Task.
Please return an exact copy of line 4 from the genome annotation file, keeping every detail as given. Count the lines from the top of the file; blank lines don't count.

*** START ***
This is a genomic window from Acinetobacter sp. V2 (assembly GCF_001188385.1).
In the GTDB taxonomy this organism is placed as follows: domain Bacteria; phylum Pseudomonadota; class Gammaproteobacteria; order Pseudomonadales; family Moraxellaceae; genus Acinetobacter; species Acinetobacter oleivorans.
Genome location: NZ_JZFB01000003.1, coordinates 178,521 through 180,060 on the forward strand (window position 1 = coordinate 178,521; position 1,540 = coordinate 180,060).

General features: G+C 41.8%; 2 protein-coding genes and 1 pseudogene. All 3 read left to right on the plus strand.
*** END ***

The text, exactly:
General features: G+C 41.8%; 2 protein-coding genes and 1 pseudogene. All 3 read left to right on the plus strand.